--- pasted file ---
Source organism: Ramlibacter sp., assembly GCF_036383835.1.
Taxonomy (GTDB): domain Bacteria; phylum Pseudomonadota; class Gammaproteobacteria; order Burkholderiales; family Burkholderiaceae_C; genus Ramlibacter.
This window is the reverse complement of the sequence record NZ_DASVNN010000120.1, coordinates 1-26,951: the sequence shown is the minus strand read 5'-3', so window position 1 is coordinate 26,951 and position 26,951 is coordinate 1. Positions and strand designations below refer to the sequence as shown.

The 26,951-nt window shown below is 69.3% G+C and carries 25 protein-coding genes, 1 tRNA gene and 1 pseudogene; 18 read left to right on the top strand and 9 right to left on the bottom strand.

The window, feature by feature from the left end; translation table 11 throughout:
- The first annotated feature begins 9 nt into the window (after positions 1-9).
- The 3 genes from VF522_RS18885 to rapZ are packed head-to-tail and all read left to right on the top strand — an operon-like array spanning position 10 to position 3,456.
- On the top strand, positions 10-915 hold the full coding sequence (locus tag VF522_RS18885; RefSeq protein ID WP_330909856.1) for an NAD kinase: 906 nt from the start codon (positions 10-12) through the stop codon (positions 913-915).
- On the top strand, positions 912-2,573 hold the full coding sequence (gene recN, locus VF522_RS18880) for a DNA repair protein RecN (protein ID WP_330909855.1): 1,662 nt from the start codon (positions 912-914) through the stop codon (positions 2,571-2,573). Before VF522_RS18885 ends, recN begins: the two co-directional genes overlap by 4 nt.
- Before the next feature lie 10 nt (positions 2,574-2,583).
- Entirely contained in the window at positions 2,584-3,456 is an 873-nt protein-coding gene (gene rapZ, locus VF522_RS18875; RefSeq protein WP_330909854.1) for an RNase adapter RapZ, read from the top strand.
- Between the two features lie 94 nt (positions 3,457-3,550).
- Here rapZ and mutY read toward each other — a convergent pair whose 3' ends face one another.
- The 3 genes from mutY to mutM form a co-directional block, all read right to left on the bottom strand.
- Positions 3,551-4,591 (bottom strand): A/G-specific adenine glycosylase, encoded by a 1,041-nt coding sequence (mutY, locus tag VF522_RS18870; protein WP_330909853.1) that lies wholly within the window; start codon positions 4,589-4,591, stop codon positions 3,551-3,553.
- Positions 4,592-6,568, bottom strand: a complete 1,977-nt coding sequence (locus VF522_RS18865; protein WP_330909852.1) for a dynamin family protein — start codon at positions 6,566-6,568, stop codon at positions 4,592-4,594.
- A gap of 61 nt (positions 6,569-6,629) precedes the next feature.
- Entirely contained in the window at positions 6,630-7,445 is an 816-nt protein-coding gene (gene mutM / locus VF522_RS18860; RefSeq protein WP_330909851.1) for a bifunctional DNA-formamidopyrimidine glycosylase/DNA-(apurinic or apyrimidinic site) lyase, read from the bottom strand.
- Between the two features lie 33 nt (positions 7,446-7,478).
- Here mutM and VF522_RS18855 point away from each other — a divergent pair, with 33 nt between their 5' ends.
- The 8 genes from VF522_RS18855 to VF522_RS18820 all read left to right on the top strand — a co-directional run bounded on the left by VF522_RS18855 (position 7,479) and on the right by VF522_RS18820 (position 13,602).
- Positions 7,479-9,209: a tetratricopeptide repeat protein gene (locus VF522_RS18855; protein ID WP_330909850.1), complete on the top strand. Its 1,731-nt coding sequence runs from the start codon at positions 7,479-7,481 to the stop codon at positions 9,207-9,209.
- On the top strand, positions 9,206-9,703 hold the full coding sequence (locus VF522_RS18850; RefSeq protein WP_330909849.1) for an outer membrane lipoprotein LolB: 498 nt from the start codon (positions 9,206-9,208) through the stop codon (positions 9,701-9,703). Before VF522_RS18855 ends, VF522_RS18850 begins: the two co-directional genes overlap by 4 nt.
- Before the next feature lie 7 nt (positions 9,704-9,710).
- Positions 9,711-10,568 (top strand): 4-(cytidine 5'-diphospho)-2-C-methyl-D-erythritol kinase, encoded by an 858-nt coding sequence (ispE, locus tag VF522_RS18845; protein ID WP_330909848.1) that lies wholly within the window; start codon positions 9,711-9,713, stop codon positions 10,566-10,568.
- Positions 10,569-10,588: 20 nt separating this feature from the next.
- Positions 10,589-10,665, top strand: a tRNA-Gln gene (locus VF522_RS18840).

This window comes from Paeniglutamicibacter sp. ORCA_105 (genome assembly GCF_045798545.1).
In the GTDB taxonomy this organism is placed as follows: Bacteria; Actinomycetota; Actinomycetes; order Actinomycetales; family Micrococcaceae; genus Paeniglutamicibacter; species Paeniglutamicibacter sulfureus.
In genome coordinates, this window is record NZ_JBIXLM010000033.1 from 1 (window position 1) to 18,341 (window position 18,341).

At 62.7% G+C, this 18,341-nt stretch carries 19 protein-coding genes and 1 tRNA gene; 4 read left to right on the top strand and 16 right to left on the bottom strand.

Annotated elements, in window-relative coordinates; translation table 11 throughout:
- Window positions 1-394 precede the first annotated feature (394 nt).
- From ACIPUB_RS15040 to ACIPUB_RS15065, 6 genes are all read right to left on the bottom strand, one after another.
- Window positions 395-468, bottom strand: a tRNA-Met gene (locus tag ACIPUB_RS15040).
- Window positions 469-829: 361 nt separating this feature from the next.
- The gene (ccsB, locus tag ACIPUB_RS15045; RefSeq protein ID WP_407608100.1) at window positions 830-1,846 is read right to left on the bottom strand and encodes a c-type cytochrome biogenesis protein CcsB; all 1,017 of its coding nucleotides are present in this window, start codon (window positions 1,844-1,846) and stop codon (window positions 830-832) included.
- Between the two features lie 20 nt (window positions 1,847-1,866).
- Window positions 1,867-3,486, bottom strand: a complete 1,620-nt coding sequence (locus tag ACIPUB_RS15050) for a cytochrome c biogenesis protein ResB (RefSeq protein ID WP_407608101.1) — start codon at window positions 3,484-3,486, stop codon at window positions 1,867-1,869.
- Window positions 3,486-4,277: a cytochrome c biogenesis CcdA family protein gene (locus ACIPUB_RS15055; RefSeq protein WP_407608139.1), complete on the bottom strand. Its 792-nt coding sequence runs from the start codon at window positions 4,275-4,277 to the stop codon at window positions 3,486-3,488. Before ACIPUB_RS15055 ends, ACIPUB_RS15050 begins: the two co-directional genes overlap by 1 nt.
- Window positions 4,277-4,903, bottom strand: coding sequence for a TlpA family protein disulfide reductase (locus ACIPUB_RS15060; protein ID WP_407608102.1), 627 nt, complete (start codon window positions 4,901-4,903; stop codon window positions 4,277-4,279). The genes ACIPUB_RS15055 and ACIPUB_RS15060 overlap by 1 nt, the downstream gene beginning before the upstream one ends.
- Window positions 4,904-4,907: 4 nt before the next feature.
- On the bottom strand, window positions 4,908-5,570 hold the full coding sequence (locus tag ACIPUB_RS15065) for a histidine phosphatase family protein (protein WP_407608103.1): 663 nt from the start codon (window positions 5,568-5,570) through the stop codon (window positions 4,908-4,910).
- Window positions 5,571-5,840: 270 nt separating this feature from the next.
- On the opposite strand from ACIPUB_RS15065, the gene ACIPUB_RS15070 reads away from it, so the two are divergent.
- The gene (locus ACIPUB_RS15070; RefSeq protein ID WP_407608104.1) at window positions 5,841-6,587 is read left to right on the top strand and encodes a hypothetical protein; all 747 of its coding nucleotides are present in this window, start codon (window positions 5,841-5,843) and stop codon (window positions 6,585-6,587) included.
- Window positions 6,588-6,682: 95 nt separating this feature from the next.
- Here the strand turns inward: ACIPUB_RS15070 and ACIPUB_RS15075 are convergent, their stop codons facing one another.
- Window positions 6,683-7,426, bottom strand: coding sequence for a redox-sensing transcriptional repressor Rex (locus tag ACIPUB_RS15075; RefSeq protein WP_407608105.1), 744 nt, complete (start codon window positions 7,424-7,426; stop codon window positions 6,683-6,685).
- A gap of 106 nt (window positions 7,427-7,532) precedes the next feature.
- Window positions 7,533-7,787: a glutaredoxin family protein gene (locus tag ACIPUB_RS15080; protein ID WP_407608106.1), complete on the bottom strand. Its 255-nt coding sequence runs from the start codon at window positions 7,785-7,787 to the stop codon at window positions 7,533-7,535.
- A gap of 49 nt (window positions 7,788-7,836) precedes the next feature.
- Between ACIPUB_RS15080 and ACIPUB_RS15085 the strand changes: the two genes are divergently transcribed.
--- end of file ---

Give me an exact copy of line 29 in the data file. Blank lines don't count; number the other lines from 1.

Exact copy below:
In the GTDB taxonomy this organism is placed as follows: Bacteria; Actinomycetota; Actinomycetes; order Actinomycetales; family Micrococcaceae; genus Paeniglutamicibacter; species Paeniglutamicibacter sulfureus.